America is in Dengue-Denial
Most Americans are unaware of the presence of mosquito-related diseases like dengue and chikungunya, which are found in the U.S., a new survey finds.
The survey, from the National Pest Management Association, found that there was a decent level of awareness of West Nile Virus, almost nobody (less than 9%) knew that chikungunya and dengue are found in the U.S.
Chikungunya is an infection caused by the chikungunya virus that causes fever, joint pains and rash. In extreme cases in can be fatal.
Last year, the Centers for Disease Control and Prevention (CDC) recorded the first-ever cases of mosquitoes spreading chikungunya within the continental U.S. These occurred in in Florida, but there is concern that more cases might be on the way – and in other states.
Dengue fever, or (breakbone fever), is a mosquito-borne tropical disease caused by the dengue virus. Symptoms include fever, headache, muscle and joint pains, and a characteristic skin rash that is similar to measles.
It can develop into dengue hemorrhagic fever, which can be fatal.
According to CDC, most dengue cases in the U.S. occur among residents of Puerto Rico, the U.S. Virgin Islands, Samoa and Guam.
Of course, we still have West Nile Virus to deal with: there have been 90 reported human cases of WNV and 3 fatal cases reported in Arizona, California and Texas as of August 4, 2015.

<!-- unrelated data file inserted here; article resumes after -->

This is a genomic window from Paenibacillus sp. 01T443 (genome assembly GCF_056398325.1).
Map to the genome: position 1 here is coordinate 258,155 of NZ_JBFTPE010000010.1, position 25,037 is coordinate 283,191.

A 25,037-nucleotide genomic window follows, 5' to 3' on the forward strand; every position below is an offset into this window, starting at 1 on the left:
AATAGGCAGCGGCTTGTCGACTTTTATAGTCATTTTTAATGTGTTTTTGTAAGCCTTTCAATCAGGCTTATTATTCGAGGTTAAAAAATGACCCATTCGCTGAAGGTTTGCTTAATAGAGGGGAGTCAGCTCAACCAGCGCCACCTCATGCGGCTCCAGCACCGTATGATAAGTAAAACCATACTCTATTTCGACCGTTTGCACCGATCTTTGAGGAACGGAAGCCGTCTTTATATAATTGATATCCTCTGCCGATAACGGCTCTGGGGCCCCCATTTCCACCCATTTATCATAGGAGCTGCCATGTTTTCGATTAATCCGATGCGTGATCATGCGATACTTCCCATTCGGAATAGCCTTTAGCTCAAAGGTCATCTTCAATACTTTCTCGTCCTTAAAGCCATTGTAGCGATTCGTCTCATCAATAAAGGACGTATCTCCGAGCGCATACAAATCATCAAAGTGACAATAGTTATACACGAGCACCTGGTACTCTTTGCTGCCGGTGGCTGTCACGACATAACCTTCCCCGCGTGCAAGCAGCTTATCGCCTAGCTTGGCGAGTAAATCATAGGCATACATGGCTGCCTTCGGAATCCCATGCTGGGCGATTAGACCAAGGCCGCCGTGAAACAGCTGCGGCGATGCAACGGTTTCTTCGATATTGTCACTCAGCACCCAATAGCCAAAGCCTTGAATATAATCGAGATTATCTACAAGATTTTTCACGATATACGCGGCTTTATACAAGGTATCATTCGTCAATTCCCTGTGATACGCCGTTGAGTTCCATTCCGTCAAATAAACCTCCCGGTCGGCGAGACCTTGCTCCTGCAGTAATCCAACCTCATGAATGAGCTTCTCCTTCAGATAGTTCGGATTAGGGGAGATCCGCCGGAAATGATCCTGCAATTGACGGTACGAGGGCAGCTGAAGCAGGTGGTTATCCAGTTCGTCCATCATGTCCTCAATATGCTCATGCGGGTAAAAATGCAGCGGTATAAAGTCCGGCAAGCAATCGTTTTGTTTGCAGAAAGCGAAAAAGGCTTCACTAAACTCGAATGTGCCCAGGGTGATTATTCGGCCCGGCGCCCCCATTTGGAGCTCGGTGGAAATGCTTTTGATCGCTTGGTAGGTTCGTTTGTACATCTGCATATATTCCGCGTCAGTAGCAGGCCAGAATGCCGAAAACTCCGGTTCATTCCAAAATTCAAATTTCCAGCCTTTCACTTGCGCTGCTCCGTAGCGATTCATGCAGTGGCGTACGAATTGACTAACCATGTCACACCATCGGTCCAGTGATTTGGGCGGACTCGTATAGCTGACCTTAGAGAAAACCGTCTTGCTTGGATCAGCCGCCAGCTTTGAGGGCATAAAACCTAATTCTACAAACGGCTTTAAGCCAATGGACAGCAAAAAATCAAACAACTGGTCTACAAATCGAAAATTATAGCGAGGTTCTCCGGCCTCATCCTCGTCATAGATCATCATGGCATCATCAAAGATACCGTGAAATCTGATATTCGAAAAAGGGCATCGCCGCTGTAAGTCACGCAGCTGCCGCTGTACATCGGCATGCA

More than 2,000 human cases reported to the CDC’s ArboNET in both 2013 and 2014, and since 2009 there have been more than 41,000 human cases reported and 1,765 deaths.
While West Nile is the cause of greatest concern, these other dangerous mosquito borne illnesses deserve attention as well since, like WNV, they could become more common.
Peak mosquito season will continue well into October in many parts of the country, so keep these hazards in mind, and take precautions by eliminating (as much as possible) any standing water around your property.
Install, (or repair) screens on doors and windows, and find a use a good mosquito repellent whenever you are out doors – especially during peak mosquito hours of dusk and dawn.
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